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E-commerce lags in SA, says ISP

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All indicators reflect that e-commerce in SA is still in its infancy compared to the rest of the world.

This is according to Dieter Febel, MD of the ISP SA Gateway, who adds: “Frankly, compared to the rest of the world, we are not even close. Research shows that there are a number of reasons for this. But hopefully, over the next few years, these stumbling blocks will be overcome.”

Some of the stumbling blocks include the unfortunate fact that delivery charges are still too expensive, that consumers think they cannot shop without a credit card – and would rather visit a store than spend money on delivery.
Consumers are also still worried about security, specifically related to credit card fraud, he adds.

Febel also notes that consumers are also worried about the size and fit of clothing – and how they would go about returning items, if need be. Some think it would be difficult to return items.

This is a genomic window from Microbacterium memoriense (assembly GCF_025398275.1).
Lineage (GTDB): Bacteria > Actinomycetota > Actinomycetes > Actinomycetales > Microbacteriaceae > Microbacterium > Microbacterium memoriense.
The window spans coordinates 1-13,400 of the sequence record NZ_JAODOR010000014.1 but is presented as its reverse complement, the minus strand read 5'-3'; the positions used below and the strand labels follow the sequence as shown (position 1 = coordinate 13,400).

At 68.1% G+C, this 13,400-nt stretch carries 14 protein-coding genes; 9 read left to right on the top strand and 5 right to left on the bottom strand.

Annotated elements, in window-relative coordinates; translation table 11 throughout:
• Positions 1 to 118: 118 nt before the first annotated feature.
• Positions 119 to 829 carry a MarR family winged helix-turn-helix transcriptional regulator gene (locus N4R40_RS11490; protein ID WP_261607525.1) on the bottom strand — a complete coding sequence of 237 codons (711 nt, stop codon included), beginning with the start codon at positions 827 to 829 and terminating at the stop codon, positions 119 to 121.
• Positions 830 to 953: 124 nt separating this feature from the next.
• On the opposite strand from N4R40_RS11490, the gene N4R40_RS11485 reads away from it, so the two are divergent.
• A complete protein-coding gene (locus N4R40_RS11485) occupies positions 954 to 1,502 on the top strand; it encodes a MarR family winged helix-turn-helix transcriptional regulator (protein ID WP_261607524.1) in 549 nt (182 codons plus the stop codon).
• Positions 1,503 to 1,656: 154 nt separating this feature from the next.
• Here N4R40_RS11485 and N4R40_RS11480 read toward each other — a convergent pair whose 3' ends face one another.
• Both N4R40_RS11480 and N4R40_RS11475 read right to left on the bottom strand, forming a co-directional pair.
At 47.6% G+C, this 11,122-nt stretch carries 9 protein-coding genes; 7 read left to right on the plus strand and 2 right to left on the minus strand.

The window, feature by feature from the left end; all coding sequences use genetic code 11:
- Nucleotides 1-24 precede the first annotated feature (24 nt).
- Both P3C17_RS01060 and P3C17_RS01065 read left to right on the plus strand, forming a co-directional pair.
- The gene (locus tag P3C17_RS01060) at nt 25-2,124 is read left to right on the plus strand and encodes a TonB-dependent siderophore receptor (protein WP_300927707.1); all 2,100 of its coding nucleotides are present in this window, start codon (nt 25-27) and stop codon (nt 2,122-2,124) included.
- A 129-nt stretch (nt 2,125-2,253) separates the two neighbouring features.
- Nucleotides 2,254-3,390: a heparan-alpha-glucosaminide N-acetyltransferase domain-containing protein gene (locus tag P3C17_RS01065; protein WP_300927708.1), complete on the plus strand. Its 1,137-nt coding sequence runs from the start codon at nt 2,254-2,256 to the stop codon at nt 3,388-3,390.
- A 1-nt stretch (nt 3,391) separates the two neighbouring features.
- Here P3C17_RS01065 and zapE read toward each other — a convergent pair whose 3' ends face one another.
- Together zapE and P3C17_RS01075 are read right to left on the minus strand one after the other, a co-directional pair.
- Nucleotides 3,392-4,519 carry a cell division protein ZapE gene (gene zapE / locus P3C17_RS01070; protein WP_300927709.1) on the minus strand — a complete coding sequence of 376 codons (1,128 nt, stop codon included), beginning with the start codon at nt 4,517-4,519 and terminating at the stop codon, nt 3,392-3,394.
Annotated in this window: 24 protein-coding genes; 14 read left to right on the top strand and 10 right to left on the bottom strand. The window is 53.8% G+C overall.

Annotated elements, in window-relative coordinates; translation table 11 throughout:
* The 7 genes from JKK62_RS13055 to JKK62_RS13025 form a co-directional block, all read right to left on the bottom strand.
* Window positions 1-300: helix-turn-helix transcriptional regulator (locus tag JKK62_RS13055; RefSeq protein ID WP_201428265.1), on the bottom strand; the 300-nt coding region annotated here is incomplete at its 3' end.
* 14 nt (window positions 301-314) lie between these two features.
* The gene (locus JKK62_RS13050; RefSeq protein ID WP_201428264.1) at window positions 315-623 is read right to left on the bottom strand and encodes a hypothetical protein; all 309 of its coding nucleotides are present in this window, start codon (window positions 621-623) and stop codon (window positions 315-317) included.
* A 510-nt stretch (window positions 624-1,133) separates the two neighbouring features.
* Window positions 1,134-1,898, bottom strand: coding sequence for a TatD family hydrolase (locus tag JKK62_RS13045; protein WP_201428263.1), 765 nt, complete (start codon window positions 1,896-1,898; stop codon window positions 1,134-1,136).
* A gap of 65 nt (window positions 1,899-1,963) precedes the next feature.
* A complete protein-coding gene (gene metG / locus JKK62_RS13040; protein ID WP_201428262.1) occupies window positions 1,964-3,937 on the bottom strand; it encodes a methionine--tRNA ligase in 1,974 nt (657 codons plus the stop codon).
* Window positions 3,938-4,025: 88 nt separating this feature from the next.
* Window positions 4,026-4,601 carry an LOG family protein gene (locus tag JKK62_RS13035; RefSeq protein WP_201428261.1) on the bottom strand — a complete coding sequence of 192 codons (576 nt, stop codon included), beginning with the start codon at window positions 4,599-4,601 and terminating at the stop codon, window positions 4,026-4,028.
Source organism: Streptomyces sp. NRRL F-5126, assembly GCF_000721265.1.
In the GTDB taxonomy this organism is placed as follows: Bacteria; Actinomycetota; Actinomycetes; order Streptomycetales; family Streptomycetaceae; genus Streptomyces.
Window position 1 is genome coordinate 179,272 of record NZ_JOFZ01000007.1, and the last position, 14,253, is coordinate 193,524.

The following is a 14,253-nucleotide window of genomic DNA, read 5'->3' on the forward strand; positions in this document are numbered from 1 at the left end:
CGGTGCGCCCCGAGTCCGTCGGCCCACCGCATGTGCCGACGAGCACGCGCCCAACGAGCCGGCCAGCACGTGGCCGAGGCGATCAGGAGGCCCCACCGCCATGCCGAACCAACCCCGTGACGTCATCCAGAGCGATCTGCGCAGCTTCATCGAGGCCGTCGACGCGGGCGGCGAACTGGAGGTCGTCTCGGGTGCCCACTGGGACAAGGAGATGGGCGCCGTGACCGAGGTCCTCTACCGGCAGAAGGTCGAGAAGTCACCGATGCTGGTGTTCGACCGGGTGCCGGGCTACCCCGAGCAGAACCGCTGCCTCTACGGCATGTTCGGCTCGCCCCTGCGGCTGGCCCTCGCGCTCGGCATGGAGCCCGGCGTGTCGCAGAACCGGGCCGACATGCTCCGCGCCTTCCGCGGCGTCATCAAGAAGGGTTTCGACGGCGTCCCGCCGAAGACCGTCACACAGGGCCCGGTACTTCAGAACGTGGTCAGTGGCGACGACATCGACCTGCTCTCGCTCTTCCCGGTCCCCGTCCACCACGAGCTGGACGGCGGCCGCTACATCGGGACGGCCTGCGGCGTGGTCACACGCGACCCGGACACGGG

“Another problem is that, where site content is thin, or lacking, consumers would rather go in-store to check out the products physically. To touch and feel. This is why it is important for e-commerce companies – and retailers – to develop sites with good content.”

But this is not the death knell for e-commerce in SA, says Febel.

“Part of the problem is that, due to the fast growth of e-commerce, many of the sites out there are just not good enough. And this turns consumers off. These low budget sites usually make use of an off the shelf product, with an off the shelf theme. Indeed, very little thought is given to the customer experience, as companies try to cut costs as much as possible – yet they still expect sales to be good.

“If you are going to enter the e-commerce space it is imperative to give your site a lot of thought. It doesn’t have to cost an arm and a leg – but at least provide enough info, and make the site user friendly.

“While e-commerce might not have created fireworks for most retailers yet – with online retail sales only accounting for 3% of total sales – there are positive signs that it is a growing market, albeit from a low base.”